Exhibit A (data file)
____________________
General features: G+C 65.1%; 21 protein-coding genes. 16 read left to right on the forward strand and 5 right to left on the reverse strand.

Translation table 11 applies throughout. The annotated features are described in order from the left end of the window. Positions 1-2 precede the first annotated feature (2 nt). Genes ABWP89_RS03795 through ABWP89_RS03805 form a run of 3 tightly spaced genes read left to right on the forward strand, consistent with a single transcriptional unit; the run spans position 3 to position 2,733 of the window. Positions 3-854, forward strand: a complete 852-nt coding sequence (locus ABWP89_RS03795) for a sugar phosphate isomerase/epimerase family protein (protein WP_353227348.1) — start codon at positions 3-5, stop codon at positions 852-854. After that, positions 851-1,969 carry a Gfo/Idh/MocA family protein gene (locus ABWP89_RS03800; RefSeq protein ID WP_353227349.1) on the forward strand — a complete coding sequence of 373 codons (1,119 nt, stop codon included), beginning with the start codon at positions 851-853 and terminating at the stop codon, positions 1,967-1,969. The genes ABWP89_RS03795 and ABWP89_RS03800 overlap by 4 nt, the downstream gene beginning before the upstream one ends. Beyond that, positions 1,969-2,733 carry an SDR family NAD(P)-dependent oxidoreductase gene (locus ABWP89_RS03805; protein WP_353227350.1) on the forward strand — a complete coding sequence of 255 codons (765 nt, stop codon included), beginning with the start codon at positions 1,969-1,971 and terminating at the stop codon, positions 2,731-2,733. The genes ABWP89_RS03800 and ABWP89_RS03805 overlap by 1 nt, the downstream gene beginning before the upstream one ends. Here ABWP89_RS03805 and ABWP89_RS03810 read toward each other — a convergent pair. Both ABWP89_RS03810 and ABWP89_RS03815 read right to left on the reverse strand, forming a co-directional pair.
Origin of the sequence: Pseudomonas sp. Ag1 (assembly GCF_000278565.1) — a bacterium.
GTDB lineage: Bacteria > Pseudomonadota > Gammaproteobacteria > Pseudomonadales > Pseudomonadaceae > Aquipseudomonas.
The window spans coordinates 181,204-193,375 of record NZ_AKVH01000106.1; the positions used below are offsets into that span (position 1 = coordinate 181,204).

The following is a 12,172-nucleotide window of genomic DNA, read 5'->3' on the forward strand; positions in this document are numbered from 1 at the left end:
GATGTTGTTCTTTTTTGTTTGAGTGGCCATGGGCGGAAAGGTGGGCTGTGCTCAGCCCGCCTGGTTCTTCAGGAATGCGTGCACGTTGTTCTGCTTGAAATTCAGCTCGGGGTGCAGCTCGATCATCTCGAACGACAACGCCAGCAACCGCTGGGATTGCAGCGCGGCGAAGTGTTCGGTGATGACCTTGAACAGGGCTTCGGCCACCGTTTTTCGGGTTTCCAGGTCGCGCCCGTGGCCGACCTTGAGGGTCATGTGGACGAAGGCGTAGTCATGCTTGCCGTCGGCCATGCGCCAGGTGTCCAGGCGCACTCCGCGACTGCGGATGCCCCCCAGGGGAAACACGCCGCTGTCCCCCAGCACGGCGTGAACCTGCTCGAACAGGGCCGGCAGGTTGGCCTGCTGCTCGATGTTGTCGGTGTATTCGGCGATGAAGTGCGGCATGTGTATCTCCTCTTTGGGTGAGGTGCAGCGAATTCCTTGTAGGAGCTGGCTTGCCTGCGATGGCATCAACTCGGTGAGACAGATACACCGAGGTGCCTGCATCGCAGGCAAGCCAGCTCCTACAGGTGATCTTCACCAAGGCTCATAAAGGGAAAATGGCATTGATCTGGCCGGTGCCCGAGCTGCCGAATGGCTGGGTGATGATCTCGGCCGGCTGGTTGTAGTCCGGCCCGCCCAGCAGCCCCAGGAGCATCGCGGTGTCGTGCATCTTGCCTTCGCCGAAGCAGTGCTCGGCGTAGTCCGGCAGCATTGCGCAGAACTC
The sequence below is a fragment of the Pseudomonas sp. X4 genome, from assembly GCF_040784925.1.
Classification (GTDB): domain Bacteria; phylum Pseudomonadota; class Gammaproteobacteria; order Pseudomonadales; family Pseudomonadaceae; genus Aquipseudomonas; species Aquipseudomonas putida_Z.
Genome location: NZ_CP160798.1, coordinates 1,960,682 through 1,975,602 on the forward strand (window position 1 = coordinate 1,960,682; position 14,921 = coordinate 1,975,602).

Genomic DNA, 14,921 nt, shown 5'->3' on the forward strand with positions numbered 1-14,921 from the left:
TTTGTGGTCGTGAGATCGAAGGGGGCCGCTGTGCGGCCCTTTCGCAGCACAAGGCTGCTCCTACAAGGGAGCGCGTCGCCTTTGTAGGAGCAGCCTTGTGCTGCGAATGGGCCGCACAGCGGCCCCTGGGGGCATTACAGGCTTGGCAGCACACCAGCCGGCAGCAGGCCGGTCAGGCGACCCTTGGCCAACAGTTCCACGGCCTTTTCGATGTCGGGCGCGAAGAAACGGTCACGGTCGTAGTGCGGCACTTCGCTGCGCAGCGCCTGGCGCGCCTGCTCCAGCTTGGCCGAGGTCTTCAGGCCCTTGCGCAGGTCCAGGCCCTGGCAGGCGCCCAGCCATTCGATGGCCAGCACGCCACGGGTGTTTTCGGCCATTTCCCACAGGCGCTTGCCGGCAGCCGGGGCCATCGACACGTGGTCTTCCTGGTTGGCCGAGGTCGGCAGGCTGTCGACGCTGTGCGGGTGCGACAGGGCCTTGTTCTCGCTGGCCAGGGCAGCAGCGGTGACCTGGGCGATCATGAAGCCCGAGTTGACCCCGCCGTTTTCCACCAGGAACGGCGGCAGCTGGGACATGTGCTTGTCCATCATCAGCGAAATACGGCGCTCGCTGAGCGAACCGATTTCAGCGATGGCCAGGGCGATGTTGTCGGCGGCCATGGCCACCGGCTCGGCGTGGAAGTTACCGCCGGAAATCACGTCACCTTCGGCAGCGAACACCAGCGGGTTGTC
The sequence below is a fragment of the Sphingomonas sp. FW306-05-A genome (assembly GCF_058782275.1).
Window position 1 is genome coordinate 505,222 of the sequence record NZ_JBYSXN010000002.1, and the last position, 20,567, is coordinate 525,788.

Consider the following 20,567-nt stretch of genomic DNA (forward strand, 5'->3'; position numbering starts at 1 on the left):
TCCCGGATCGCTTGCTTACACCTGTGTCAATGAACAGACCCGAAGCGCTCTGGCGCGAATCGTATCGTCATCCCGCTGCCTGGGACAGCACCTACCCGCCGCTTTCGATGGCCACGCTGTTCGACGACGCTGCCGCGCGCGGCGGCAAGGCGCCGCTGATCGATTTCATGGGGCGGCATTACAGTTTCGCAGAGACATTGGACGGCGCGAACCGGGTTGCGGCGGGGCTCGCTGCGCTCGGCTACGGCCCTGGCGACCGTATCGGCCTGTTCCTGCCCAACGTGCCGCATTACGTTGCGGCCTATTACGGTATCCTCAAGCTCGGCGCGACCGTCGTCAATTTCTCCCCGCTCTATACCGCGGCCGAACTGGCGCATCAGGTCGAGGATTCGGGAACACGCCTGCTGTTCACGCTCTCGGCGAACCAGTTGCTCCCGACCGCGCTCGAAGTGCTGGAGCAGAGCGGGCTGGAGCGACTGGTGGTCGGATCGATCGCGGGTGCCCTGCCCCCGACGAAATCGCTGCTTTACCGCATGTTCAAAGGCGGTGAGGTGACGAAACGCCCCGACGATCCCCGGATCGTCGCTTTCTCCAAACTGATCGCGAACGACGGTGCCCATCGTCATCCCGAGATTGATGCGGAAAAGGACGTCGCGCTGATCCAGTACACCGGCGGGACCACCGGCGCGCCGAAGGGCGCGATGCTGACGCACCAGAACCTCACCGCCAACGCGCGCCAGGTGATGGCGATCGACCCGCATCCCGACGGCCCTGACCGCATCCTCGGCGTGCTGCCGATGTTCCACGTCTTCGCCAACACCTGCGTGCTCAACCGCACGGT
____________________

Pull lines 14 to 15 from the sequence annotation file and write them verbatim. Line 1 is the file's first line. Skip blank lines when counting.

Window position 1 is genome coordinate 505,222 of the sequence record NZ_JBYSXN010000002.1, and the last position, 20,567, is coordinate 525,788.

Consider the following 20,567-nt stretch of genomic DNA (forward strand, 5'->3'; position numbering starts at 1 on the left):